Total lunar eclipse to take place weekend; What to look for

On average, every two and a half years, a total lunar eclipse is visible from any point on Earth. This weekend is the next total lunar eclipse visible in the United States!

Sunday night into Monday morning the Earth, moon and sun will line up and the Earth will cast a shadow from the sun on the moon.

The Earth passing between the sun and moon will allow a shadow to be cast on the moon to produce a total lunar eclipse. A lunar eclipse is often called a Blood Moon because even though direct sunlight doesn’t reach the moon during this event, indirect sunlight is bent by the Earth’s atmosphere and that will light up the moon.

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Since this indirect light is bent by the Earth’s atmosphere, the shorter waves lengths are scattered away and only the longer waves of red and orange reach the moon which is what makes the moon appear red.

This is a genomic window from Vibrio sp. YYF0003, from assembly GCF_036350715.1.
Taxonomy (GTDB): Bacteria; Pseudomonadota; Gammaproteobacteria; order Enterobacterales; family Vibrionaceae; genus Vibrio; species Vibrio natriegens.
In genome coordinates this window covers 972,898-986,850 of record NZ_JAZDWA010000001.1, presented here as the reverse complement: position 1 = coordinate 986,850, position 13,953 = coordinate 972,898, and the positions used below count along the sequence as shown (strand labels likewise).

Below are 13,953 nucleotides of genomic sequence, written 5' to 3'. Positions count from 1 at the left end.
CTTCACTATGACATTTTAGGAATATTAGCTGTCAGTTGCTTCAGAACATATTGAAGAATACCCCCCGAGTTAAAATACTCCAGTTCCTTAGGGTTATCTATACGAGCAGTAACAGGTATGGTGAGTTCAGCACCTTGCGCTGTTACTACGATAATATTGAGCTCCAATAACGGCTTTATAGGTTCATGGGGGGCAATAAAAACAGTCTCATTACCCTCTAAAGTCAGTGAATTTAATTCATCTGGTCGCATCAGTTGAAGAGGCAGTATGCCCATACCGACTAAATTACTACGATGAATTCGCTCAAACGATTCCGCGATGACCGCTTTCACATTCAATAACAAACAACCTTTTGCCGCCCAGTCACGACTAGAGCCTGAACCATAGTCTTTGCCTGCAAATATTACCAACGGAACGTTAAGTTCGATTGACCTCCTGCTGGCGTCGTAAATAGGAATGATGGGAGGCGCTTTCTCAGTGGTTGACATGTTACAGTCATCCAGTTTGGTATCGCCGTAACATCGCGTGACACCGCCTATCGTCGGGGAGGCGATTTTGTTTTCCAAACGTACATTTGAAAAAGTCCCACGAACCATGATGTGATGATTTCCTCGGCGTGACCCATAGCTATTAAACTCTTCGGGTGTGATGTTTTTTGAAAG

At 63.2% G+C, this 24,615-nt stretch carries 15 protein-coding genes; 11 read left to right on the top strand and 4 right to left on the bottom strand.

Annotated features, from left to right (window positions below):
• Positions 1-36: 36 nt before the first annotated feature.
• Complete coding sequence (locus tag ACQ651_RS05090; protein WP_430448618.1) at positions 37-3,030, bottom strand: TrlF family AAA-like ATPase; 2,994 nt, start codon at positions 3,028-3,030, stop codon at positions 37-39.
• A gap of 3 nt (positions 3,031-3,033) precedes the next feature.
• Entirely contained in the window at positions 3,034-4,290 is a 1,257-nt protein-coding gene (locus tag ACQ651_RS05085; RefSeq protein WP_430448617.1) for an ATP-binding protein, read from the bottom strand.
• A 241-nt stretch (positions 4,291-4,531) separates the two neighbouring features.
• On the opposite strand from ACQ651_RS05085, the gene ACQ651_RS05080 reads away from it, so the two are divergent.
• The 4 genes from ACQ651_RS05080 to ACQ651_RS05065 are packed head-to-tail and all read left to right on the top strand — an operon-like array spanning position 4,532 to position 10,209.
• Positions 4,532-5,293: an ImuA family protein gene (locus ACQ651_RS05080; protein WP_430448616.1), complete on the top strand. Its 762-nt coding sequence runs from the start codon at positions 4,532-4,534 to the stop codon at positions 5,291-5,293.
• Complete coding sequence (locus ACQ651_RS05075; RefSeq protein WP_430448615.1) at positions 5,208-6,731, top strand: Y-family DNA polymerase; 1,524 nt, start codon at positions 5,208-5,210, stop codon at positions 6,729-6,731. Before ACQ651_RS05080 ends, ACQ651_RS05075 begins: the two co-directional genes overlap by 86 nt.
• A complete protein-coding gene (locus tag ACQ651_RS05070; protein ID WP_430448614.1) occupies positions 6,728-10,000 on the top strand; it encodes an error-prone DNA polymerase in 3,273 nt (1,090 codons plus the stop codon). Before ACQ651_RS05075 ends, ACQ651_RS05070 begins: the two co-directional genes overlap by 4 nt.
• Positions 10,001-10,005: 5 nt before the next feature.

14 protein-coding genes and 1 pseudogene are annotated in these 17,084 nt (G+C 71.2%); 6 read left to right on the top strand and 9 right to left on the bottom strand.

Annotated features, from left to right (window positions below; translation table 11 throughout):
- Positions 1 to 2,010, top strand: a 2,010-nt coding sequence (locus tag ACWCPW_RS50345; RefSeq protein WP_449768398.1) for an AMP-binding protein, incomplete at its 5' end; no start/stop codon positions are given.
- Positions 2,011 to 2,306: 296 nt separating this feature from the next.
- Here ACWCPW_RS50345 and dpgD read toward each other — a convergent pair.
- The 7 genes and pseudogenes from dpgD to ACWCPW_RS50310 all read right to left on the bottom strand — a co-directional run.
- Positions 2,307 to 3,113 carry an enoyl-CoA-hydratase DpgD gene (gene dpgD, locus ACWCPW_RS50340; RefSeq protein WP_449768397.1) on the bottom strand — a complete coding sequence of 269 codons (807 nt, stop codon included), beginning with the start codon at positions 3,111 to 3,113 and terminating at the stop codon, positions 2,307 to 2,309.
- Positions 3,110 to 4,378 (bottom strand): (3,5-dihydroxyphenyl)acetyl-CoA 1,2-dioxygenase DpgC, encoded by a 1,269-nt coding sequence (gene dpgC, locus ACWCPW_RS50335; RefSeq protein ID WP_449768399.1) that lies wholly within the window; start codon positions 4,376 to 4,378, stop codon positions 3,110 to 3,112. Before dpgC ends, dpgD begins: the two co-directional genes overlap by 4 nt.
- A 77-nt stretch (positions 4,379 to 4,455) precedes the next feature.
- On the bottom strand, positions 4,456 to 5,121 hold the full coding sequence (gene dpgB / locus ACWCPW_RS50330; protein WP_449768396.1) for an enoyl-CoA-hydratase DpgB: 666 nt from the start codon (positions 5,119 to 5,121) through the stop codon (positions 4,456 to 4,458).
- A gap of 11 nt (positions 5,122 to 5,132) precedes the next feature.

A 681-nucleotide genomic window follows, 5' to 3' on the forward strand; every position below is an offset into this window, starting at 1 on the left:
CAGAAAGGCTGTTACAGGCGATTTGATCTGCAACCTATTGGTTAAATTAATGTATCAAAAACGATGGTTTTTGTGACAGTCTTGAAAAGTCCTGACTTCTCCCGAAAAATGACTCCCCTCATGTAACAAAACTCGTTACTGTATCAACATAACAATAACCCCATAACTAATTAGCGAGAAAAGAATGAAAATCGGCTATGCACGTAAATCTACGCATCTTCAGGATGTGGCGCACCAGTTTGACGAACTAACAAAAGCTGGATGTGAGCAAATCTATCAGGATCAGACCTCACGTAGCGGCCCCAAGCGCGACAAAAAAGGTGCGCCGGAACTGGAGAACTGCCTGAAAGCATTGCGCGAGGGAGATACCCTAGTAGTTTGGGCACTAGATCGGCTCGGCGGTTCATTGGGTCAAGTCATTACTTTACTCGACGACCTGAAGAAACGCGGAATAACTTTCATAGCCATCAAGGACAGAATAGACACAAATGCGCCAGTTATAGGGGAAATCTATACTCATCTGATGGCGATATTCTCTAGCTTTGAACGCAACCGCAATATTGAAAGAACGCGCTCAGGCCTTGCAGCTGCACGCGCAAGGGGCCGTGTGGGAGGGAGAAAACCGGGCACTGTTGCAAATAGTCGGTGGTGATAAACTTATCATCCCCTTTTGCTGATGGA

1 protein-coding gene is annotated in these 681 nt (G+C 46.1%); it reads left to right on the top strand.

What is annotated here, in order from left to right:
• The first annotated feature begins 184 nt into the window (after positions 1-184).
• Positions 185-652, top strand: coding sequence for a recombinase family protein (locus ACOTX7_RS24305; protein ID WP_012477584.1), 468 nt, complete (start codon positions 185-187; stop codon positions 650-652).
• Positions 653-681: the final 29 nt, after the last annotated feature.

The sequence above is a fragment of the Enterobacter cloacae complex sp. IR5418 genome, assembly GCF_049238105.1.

Sunday night the partial lunar eclipse will begin at 10:27 p.m. when the moon will start to turn red. The total lunar eclipse will last from 11:29 p.m. until 12:53 a.m. with the max occurring at 12:11 a.m.

Monday. Locally, cloud cover and rain showers will make our view of the eclipse more challenging but it will still be worth a look if you are up late Sunday night.

You can also watch a live stream of the event here from NASA.